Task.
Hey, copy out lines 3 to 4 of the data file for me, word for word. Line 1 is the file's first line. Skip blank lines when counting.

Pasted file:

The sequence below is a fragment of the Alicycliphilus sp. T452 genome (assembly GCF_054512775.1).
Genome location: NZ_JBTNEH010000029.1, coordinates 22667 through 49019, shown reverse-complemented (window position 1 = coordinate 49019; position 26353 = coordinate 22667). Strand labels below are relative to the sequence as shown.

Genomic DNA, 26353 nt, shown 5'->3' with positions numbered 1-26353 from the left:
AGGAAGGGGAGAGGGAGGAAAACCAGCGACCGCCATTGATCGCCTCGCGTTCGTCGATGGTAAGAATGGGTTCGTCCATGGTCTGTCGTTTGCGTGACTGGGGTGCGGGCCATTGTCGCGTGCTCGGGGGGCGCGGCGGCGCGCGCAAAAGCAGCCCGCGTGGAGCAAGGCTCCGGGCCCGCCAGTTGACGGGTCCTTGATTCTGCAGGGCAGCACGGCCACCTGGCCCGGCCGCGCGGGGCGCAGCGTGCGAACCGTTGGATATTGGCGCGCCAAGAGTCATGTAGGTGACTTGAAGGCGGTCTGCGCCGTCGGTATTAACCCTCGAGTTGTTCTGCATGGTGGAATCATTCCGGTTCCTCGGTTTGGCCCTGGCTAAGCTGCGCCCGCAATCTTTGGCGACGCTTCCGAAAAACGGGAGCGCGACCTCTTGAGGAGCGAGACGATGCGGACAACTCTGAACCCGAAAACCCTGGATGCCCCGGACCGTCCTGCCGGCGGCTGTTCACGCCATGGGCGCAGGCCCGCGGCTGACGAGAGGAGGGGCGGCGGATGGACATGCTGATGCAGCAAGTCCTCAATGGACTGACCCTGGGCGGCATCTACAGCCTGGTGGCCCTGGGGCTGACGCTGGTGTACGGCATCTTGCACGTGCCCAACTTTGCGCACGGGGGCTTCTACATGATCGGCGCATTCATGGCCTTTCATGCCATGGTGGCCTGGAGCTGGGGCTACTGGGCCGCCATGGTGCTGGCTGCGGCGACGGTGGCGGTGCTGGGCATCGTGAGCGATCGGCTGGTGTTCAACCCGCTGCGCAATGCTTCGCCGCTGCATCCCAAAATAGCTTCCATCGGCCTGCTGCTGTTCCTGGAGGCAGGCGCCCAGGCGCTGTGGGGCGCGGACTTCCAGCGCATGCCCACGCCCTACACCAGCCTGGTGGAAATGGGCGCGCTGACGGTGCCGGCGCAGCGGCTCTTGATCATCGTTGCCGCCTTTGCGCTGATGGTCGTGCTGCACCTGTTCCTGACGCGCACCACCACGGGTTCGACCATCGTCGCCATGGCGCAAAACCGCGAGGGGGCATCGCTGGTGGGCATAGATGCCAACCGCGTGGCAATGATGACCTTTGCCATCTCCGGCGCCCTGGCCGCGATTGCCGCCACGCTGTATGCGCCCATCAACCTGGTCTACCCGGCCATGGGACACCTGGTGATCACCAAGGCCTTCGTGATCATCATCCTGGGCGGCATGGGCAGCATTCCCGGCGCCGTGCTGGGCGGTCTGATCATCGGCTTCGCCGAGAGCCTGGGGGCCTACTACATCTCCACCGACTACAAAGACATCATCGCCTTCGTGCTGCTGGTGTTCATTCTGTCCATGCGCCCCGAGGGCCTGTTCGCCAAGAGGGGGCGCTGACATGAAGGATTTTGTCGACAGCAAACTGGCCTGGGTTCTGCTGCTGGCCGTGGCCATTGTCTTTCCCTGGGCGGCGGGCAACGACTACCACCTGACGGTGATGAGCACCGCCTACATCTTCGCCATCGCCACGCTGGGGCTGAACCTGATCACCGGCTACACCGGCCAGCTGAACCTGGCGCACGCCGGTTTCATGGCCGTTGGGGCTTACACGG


Genomic DNA, 26353 nt, shown 5'->3' with positions numbered 1-26353 from the left:
AGGAAGGGGAGAGGGAGGAAAACCAGCGACCGCCATTGATCGCCTCGCGTTCGTCGATGGTAAGAATGGGTTCGTCCATGGTCTGTCGTTTGCGTGACTGGGGTGCGGGCCATTGTCGCGTGCTCGGGGGGCGCGGCGGCGCGCGCAAAAGCAGCCCGCGTGGAGCAAGGCTCCGGGCCCGCCAGTTGACGGGTCCTTGATTCTGCAGGGCAGCACGGCCACCTGGCCCGGCCGCGCGGGGCGCAGCGTGCGAACCGTTGGATATTGGCGCGCCAAGAGTCATGTAGGTGACTTGAAGGCGGTCTGCGCCGTCGGTATTAACCCTCGAGTTGTTCTGCATGGTGGAATCATTCCGGTTCCTCGGTTTGGCCCTGGCTAAGCTGCGCCCGCAATCTTTGGCGACGCTTCCGAAAAACGGGAGCGCGACCTCTTGAGGAGCGAGACGATGCGGACAACTCTGAACCCGAAAACCCTGGATGCCCCGGACCGTCCTGCCGGCGGCTGTTCACGCCATGGGCGCAGGCCCGCGGCTGACGAGAGGAGGGGCGGCGGATGGACATGCTGATGCAGCAAGTCCTCAATGGACTGACCCTGGGCGGCATCTACAGCCTGGTGGCCCTGGGGCTGACGCTGGTGTACGGCATCTTGCACGTGCCCAACTTTGCGCACGGGGGCTTCTACATGATCGGCGCATTCATGGCCTTTCATGCCATGGTGGCCTGGAGCTGGGGCTACTGGGCCGCCATGGTGCTGGCTGCGGCGACGGTGGCGGTGCTGGGCATCGTGAGCGATCGGCTGGTGTTCAACCCGCTGCGCAATGCTTCGCCGCTGCATCCCAAAATAGCTTCCATCGGCCTGCTGCTGTTCCTGGAGGCAGGCGCCCAGGCGCTGTGGGGCGCGGACTTCCAGCGCATGCCCACGCCCTACACCAGCCTGGTGGAAATGGGCGCGCTGACGGTGCCGGCGCAGCGGCTCTTGATCATCGTTGCCGCCTTTGCGCTGATGGTCGTGCTGCACCTGTTCCTGACGCGCACCACCACGGGTTCGACCATCGTCGCCATGGCGCAAAACCGCGAGGGGGCATCGCTGGTGGGCATAGATGCCAACCGCGTGGCAATGATGACCTTTGCCATCTCCGGCGCCCTGGCCGCGATTGCCGCCACGCTGTATGCGCCCATCAACCTGGTCTACCCGGCCATGGGACACCTGGTGATCACCAAGGCCTTCGTGATCATCATCCTGGGCGGCATGGGCAGCATTCCCGGCGCCGTGCTGGGCGGTCTGATCATCGGCTTCGCCGAGAGCCTGGGGGCCTACTACATCTCCACCGACTACAAAGACATCATCGCCTTCGTGCTGCTGGTGTTCATTCTGTCCATGCGCCCCGAGGGCCTGTTCGCCAAGAGGGGGCGCTGACATGAAGGATTTTGTCGACAGCAAACTGGCCTGGGTTCTGCTGCTGGCCGTGGCCATTGTCTTTCCCTGGGCGGCGGGCAACGACTACCACCTGACGGTGATGAGCACCGCCTACATCTTCGCCATCGCCACGCTGGGGCTGAACCTGATCACCGGCTACACCGGCCAGCTGAACCTGGCGCACGCCGGTTTCATGGCCGTTGGGGCTTACACGG